The BRICS – Brazil, Russia, India, China, and South Africa – represent over forty percent of the world’s population and “nearly a quarter of its economic output.” At the same time, as noted by Dr. Motsoaledi, the BRICS contain one-third of the world’s HIV+ individuals. Over the past decades, each nation grappled with national HIV/AIDS epidemics
For the past decade, the youth movement has been an integral component of the International AIDS Conferences, and this year is no different, rather the youth are more outspoken this year than ever before. For AIDS2012, IAS organizers saw a 34% increase in youth-centered proposals for the Global Village than in previous years. Perhaps spurred by this year’s theme: “Turning the Tide Together” or maybe because they’re tired of only having a token seat at the table, this year’s youth theme is all about having the equal opportunity to make a lasting impact.
A new generation of Congressional leaders is dedicated to ensuring continued bipartisan support for HIV/AIDS funding both globally and domestically. At an AIDS 2012 session Wednesday July 25, prominent lawmakers from both parties expressed appreciation for the collaborative history of PEPFAR and said the program is a priority for them.
The many aspirational high-notes hit by speakers throughout AIDS 2012 are nonetheless tempered by some underlying realities. Funding for HIV activities has flat-lined and the health of key funding institutions, especially the Global Fund, is arguably fragile. Additionally, economic growth in Africa may be accompanied by increasing disparities between rich and poor, creating the types of vulnerabilities that drive HIV/AIDS epidemics.
Senators John Kerry and Lindsey Graham delivered strong messages of bipartisan political support for U.S. engagement on global AIDS in Monday’s plenary session of AIDS 2012. The participation of this senior Senate Democrat and Republican testified to the crucial bipartisan support that has characterized the President’s Emergency Plan for AIDS Relief, PEPFAR, since its inception.
On Sunday, July 22, at the International AIDS Conference, several organizations – the Elizabeth Glaser Pediatric AIDS Foundation, mothers2mothers (m2m), and Johnson & Johnson – presented on “Eliminating Pediatric AIDS and Keeping Mothers Alive from an Implementation Perspective – Best Practices, Programmatic Barriers, and Bottlenecks in the Field.” These implementing partners, working in 10 high-burden countries, highlighted some of the programmatic challenges and exciting innovations in the areas of: building capacity for country ownership, supporting continuity of care, creating demand and increasing uptake, and using data for program improvement.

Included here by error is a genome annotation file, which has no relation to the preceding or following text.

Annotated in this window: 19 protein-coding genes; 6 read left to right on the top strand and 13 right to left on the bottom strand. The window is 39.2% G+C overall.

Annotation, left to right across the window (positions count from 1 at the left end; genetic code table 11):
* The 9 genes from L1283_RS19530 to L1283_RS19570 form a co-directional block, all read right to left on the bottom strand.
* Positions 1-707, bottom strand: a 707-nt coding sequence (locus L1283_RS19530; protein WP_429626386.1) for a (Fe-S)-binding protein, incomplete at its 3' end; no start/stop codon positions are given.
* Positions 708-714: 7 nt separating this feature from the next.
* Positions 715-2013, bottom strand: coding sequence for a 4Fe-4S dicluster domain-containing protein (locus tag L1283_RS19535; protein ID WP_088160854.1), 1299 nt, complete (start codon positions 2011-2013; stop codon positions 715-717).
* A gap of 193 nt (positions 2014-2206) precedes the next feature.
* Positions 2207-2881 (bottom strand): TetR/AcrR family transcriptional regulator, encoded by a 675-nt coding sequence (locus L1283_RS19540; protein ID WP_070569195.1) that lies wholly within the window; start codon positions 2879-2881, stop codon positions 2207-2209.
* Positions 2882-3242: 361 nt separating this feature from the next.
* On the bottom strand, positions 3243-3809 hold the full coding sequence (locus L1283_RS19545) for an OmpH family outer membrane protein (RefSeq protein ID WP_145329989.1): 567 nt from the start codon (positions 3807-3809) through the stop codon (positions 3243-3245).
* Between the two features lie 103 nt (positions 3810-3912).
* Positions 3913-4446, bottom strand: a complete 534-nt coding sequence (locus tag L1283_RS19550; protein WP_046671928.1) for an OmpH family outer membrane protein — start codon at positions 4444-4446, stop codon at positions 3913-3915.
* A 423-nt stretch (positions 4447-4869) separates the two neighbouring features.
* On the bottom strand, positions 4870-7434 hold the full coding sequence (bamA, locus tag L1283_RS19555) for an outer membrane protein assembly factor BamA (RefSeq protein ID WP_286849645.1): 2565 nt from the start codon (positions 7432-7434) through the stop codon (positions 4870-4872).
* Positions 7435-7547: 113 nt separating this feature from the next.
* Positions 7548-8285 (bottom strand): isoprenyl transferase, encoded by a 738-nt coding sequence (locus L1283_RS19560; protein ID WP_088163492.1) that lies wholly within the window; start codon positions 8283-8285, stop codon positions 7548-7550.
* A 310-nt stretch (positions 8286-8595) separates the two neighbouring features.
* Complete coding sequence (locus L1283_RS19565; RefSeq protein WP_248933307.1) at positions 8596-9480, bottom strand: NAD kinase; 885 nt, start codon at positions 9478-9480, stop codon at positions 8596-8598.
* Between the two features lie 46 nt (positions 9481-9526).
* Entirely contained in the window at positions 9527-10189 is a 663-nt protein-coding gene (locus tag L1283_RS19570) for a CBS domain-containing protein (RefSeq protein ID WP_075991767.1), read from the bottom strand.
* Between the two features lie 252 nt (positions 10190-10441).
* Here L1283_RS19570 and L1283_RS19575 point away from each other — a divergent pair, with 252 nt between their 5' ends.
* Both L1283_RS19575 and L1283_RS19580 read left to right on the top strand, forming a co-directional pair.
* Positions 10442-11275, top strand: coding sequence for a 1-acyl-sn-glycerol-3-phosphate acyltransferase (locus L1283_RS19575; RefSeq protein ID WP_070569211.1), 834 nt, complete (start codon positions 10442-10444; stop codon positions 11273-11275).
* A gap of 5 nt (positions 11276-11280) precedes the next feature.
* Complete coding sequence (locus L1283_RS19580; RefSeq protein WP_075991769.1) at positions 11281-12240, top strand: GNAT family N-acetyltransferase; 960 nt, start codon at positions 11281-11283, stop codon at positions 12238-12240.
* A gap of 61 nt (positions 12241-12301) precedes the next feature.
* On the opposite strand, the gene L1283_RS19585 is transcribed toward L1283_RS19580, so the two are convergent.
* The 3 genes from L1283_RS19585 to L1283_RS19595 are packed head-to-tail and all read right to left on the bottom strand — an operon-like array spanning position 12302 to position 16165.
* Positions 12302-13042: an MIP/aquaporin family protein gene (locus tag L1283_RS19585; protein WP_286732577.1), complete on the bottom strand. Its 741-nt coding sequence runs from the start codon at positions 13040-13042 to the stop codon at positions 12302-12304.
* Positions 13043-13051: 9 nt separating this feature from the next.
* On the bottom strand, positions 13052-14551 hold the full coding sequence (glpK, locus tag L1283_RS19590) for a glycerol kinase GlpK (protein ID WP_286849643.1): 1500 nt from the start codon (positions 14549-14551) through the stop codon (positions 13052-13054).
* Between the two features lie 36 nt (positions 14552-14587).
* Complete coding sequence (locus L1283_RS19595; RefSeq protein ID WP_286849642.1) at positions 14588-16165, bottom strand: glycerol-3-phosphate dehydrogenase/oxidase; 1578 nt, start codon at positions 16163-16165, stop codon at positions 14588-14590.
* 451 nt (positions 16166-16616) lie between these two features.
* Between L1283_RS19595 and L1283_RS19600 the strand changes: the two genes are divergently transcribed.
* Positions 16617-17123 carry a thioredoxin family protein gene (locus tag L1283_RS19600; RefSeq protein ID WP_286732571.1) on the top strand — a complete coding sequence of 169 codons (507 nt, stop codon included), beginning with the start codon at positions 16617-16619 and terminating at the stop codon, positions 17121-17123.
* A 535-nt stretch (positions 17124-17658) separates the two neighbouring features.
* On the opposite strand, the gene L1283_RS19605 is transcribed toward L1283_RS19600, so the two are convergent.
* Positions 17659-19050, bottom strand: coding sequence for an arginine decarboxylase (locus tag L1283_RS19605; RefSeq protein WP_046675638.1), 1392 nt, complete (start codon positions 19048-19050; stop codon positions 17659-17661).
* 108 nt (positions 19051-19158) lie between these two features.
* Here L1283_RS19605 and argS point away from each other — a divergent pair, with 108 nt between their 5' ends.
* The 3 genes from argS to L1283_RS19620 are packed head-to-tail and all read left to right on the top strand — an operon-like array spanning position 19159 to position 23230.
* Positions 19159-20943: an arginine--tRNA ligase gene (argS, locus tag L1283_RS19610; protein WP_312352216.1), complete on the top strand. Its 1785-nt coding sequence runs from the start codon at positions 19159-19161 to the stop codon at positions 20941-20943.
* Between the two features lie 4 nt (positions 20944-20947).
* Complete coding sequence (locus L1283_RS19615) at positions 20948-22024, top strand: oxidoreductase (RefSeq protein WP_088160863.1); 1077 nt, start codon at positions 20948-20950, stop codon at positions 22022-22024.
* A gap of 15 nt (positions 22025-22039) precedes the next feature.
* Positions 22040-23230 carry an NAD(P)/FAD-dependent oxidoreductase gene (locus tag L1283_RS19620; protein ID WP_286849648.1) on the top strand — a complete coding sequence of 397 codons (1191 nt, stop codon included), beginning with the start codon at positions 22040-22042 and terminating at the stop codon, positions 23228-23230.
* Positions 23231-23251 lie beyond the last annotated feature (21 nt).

In Monday’s celebrity-filled AIDS 2012 plenary session, entitled “Ending the Epidemic: Turning the Tide Together,” much of the technical information came in Dr. Anthony Fauci’s presentation of the epidemiologic and research data that are the basis for the optimistic projections of an “AIDS-free generation” to come.
As AIDS 2012 unfolds this week in Washington, D.C., activist demonstrations will take place both inside and outside of the convention center. On Sunday, July 22, shortly before the opening plenary of AIDS 2012, the “Keep the Promise” march and rally was launched at the Washington Monument with an estimated 1,000 participants. Speakers pressed for stronger political commitment and more financial resources, along with bringing back the “anger of the ‘80’s and ‘90’s” among AIDS activists. “Keep the Promise” was organized by the AIDS Healthcare Foundation and was not officially affiliated with the International AIDS Society, secretariat to AIDS 2012.
In a rousing address to the AIDS 2012 conference on Monday, Secretary of State Hillary Clinton opened with “five words we have not be able to say for too long: welcome to the United States!” She then proceeded to dazzle the crowd with her passionate command of the issues and her direct discussion of many of the most fundamental and sensitive issues surrounding the HIV/AIDS response. If this is to be her legacy speech on HIV/AIDS, she will surely have left her mark.
In advance of the XIX International AIDS Conference -- AIDS 2012 -- CSIS celebrated the release of the special supplement of the Journal of AIDS focused on PEPFAR. Organized in cooperation with the Office of the Global AIDS Coordinator (OGAC), the event featured contributing authors and guest editors who are leading figures in PEPFAR and the international HIV/AIDS community. The roundtables engaged in fascinating and wide-ranging discussions of the successes and challenges of PEPFAR, from its inception to its future.
Any new President has a vast array of items on his or her agenda, but Malawian President Joyce Hilda Banda has managed to put forth a praise-worthy agenda for maternal health during her first months in office. Although she has inherited a government that struggled under the previous President, domestic and international supporters of Banda are optimistic that her vision for better governance could lead to needed change in Malawi.
The new report entitled, 'Advancing Health in Ethiopia: With Fewer Resources, An Uncertain GHI Strategy, and Vulnerabilities On the Ground," is an effort to understand both the many remarkable health gains achieved in recent years through the close partnership between the United States and Ethiopia, and to reflect on the key considerations which should guide U.S. policy looking forward, taking into account shifts in available resources, the mixed record of the Global Health Initiative (GHI) and the broader governing environment in Ethiopia.